- New South Wales officials are concerned about a possible case of community transmission which could reset their count with Queensland and delay re-opening the border between the states.
- Martin Foley was named as the new Health Minister.
- Victoria recorded 12 cases and one death. Premier Andrews said his team would work "into the night" to finalise plans to ease the strict lockdown on Sunday. He warned, however, that the rule changes would not be dramatic.
- Health Minister Mikakos resigned on Saturday morning, informing the Premier of her decision via text message a day after he told the hotel quarantine she was "accountable" for the scheme. Ms Mikakos quit parliament, where she has served since 1999, and said she strongly disagreed with elements of the Mr Andrews' evidence to the inquiry. She was replaced as health minister by Martin Foley, who holds the mental health portfolio among others.
- NSW recorded one new case, a person in hotel quarantine. Queensland recorded three new cases, including two crew members of an international ship who have been transferred to hospital and a person who arrived from overseas and is now in quarantine.
- Western Australia's Health Minister confirmed seven further crew members from the bulk carrier anchored off Port Hedland tested positive for COVID-19.
* 18.13 Lockdown bites: An empty Flinders Lane.CREDIT:GETTY
* 17.06 Seven new COVID cases in Western Australia Kate Hedley. Western Australia's Health Minister has confirmed seven further crew members from the bulk carrier anchored off Port Hedland have tested positive for COVID-19.
Two crew members on board the vessel that was due to dock earlier this week tested positive to COVID-19 late on Wednesday evening.
The vessel remains at anchor off the coast of Port Hedland.CREDIT:VESSELFINDER.COM
On Thursday Mr Cook said there was no reason for people in Port Hedland to be alarmed.
* 13.50 Split emerges over policies to lift population growth Jennifer Duke and Shane Wright. Top economists are split over whether the federal government should intervene to bolster the nation's falling population growth rate as debate swells about policies to attract more migrants when many Australians are unemployed.
Immigration has dropped sharply this year due to restrictions on international arrivals to Australia to stop the spread of the coronavirus pandemic, leading to the biggest fall in population growth since World War I.
But Market Economics managing director Stephen Koukoulas, University of Western Australia Professor Jakob Madsen and Newcastle University Professor Bill Mitchell all strongly opposed any moves to encourage population growth in The Sydney Morning Herald/The Age Budget 2020 Scope Survey.
At the same time many others warned the economy would struggle to recover without efforts to increase the migration rate, including University of Melbourne Professor Neville Norman, BIS Oxford Economics' Sarah Hunter, Housing Industry Association chief economist Tim Reardon and a swathe of banking chief economists.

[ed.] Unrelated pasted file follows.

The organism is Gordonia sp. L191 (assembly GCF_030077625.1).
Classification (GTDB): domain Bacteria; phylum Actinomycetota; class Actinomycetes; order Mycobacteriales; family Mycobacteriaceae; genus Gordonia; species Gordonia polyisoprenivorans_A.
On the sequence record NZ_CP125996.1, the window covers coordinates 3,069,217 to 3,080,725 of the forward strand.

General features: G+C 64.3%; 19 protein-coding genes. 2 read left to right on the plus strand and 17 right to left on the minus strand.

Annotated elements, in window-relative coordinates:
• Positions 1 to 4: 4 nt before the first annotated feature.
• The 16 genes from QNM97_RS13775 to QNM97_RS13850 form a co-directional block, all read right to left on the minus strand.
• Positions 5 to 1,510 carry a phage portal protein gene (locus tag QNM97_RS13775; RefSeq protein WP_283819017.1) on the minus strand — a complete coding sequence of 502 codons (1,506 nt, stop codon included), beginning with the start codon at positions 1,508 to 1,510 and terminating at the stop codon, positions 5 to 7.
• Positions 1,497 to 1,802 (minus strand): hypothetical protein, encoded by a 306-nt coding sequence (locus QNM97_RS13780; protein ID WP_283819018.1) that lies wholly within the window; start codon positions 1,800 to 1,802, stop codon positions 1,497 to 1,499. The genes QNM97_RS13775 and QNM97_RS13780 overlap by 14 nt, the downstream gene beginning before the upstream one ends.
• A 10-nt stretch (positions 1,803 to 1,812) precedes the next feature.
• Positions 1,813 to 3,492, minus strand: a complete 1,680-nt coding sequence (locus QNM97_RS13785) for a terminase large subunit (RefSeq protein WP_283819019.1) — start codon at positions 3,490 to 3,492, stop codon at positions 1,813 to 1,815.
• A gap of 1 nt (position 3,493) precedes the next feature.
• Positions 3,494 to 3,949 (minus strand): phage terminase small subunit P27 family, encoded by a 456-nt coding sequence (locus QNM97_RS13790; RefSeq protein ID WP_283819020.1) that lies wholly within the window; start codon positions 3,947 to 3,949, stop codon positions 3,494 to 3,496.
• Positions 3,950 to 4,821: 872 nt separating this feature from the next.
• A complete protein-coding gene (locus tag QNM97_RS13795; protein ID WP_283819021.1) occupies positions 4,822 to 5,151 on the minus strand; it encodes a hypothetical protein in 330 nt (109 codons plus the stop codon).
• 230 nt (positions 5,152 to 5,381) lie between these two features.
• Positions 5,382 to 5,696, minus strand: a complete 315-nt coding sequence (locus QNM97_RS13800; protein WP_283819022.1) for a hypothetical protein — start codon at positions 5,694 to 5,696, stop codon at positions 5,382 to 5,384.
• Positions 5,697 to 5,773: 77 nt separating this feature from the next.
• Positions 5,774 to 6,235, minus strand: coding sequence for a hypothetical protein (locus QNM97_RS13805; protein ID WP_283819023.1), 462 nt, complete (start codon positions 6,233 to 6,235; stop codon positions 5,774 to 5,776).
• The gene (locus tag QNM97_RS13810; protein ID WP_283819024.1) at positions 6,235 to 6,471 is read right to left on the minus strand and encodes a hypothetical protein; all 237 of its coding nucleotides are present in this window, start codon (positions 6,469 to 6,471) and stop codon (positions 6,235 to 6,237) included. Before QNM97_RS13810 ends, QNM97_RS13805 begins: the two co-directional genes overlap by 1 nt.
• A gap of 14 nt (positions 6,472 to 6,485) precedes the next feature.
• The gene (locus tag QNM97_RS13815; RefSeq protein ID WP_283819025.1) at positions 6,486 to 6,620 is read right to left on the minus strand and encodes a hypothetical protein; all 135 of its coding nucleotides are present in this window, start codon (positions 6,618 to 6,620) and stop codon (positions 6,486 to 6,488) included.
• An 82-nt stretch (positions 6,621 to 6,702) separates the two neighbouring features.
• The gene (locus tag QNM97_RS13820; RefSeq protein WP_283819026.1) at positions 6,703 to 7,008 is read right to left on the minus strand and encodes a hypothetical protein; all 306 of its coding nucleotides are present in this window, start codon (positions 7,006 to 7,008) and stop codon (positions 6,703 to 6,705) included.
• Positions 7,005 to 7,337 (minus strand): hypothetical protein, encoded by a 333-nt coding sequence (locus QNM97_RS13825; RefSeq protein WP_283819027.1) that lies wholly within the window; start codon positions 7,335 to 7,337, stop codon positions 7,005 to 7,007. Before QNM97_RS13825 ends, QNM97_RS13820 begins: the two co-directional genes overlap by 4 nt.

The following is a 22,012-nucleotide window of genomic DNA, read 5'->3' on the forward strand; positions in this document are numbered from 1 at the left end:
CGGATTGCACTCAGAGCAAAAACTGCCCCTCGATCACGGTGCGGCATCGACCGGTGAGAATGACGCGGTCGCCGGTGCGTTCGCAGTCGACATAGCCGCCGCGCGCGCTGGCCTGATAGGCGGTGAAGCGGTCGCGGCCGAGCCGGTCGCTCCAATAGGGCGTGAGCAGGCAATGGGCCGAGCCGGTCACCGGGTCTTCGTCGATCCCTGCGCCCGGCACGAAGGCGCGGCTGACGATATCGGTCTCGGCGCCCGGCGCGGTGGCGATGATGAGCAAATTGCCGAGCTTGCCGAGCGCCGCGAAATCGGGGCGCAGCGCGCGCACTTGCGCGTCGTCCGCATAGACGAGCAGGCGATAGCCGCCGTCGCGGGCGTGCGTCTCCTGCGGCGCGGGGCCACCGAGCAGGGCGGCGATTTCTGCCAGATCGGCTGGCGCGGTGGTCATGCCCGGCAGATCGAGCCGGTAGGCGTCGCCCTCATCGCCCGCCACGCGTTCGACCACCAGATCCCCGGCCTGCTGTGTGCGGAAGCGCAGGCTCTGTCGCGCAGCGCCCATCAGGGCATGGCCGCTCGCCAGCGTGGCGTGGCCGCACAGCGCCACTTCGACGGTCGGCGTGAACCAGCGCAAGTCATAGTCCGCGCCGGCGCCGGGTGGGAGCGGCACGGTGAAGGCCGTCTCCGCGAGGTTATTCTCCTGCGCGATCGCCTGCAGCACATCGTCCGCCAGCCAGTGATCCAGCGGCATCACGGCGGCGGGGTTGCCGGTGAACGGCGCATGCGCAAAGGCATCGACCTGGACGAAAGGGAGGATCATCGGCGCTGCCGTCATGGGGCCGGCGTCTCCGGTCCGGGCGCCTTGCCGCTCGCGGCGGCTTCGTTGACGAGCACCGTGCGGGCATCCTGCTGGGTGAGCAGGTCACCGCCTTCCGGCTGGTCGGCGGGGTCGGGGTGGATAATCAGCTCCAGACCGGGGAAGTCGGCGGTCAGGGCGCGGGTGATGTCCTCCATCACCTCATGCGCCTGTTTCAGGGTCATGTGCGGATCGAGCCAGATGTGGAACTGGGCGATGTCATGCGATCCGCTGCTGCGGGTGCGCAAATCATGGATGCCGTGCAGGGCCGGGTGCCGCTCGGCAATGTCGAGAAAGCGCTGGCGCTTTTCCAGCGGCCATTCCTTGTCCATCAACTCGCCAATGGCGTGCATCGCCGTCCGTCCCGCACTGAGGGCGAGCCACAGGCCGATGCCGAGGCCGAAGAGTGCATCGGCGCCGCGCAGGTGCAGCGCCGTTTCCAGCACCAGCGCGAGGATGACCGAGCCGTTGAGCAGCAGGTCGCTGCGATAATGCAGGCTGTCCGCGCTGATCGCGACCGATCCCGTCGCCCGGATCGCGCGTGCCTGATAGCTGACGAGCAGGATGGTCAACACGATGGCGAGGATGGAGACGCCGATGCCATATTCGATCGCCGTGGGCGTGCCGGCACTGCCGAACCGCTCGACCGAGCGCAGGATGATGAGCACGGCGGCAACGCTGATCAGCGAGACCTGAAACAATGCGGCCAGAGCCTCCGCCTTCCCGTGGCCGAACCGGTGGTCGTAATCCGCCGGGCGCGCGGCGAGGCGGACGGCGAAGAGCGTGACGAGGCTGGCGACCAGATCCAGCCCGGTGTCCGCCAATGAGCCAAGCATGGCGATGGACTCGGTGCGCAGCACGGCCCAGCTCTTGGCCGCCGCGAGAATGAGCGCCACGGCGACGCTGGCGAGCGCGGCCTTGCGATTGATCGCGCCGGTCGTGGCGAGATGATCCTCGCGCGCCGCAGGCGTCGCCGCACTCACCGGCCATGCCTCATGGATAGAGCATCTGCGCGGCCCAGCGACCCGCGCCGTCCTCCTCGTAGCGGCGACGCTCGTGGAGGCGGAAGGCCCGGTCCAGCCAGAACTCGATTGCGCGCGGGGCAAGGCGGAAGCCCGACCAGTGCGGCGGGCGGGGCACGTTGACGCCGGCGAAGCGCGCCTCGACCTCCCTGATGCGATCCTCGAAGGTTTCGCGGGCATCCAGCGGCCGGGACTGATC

Click here to read the story.
Australia's population growth rate will sink to levels not seen wince WWI.CREDIT:ANDREW DYSON
* 11.24 Prime Minister Scott Morrison visited and spoke at Osborne Naval Shipyard on Saturday.
video: Prime Minister Scott Morrison on the commencement of Australia's $45 billion Hunter Class Frigate defence program in Adelaide.
* 9.50 NSW welcomes easing of restrictions. Laura Chung. As of this today those living in NSW will see a slight easing of restrictions that allow up to 20 wedding attendees on the dance floor and more than one parent at their child’s sporting events.
From October 1, theatres will be able to sell tickets for 50 per cent capacity of their venues up to 1000 people and corporate events will be able to host up to 300 people as long as all attendees are seated.
On Thursday, the first flight between Sydney and Adelaide operated, allowing many families to reunite after months apart.
* 7.42 Health authorities have told people to check for symptoms if they travelled on the 907 bus route to/from Mitcham on September 19 between 3-3.30pm or on 23 September between 12-2.30pm.

Split emerges over policies to lift population growth. Jennifer Duke and Shane Wright. September 26, 2020. 34 comments
Top economists are split over whether the federal government should intervene to bolster the nation's falling population growth rate as debate swells about policies to attract more migrants when many Australians are unemployed.
Immigration has dropped sharply this year due to restrictions on international arrivals to Australia to stop the spread of the coronavirus pandemic, leading to the biggest fall in population growth since World War I.